Rome Wasn’t Built in a Day, and Neither Are Great Brands

Posted on by Jonathan Moran

Concept of creating and building brandToday’s consumer is certainly aware of the fact that a strong brand reputation does not happen overnight. Some of the most iconic brands are decades in the making—Disney, Lego, Rolex and Nike, to name a few. And for better or worse, a consumer can do serious damage to a brand from their mobile phone in a matter of seconds. Beyond just calling in to a customer contact center, posting disparaging comments over web, social or other digital channels can cause a red alert.

In today’s highly competitive market, it is becoming increasingly important yet difficult for brands to keep their brand value and grow their image. The cultivation of brand equity, which certainly impacts the customer experience, is what differentiates brands and promotes business growth. But it requires a lot of time and investment.

How can your marketing department measure and monitor brand health in order to build brand equity and customer loyalty over time?

In my experience, a strong brand monitoring and measurement framework rests on a foundation of sound data management, analysis, marketing process orchestration and measurement techniques.

Brand data as the bedrock. Data about your brand is the most valuable asset when it comes to building brand equity over time. But which types of data? Well, in my opinion, it’s best to collect as much as you can possibly handle. And sure, not all data is the same—some types are more valuable than others. For example, data about how an individual consumer navigates your brand’s website is certainly more valuable than data on which customers were sent the last mega-outbound mailer.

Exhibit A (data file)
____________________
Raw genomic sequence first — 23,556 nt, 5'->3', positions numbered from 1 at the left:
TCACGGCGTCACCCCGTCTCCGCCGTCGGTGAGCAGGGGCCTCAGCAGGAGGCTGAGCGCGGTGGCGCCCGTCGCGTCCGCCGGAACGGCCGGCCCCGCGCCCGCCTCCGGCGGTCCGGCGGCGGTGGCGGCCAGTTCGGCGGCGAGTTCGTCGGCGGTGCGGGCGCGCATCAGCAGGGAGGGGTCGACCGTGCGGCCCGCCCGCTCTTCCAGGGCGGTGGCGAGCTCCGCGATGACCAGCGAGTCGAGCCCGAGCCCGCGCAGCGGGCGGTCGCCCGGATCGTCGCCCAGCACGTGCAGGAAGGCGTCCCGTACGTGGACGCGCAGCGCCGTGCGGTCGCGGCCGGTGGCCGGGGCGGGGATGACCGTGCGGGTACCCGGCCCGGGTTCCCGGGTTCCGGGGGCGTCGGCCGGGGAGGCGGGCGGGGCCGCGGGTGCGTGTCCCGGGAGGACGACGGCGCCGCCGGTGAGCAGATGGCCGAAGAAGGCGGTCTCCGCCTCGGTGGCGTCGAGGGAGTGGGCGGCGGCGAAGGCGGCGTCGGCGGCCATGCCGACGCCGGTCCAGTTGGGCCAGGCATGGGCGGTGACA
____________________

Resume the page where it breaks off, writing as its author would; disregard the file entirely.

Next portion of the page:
Managing all the data you collect, then, poses a challenge in and of itself. Keep as much of the data as you can in a single repository, making it easy to integrate, cleanse and edit as needed. And remember that if you don’t care for your data, it won’t care for you. We have all heard the term “garbage in, garbage out” when it comes to data, and particularly in using that data for marketing purposes. Doing the hard work around data collection, ETL, and creating sound data quality and integration processes on the front end pays off tenfold on the back end. With a complete view of a customer and how they engage with your brand across all channels, developing strategies and programs based on that data will be much easier and more effective.

Analytics drive action. So now that you have all this data at your fingertips, what do you do with it? I think that the single best way to measure and monitor brand health is through analytics. Analytics allows those keeping watch of the brand to derive insight from data in order to take action. Whether it’s a brand value calculation exercise, a C-level executive asking for a report on the value of marketing programs—commonly called marketing accountability—or a modeling and attribution exercise, analytics provides insight into which initiatives build and detract from overall brand value. For example, analytics can combine brand health scores, sentiment and customer lifetime value scores to help brand marketers determine the optimal actions for establishing strong brand equity and health. And analytics doesn’t just include marketing data; purchasing, financial and service data can all be integrated to get a complete view of the brand and its health across departments.

Orchestrate marketing process magic. If you’re a brand marketer and you see things trending negatively, what can you do? For many brands, it’s just a “wait and see” approach. However, it doesn’t have to be this way—taking action, whether in the marketing department or within other departments such as sales, service or support, can strengthen brand health.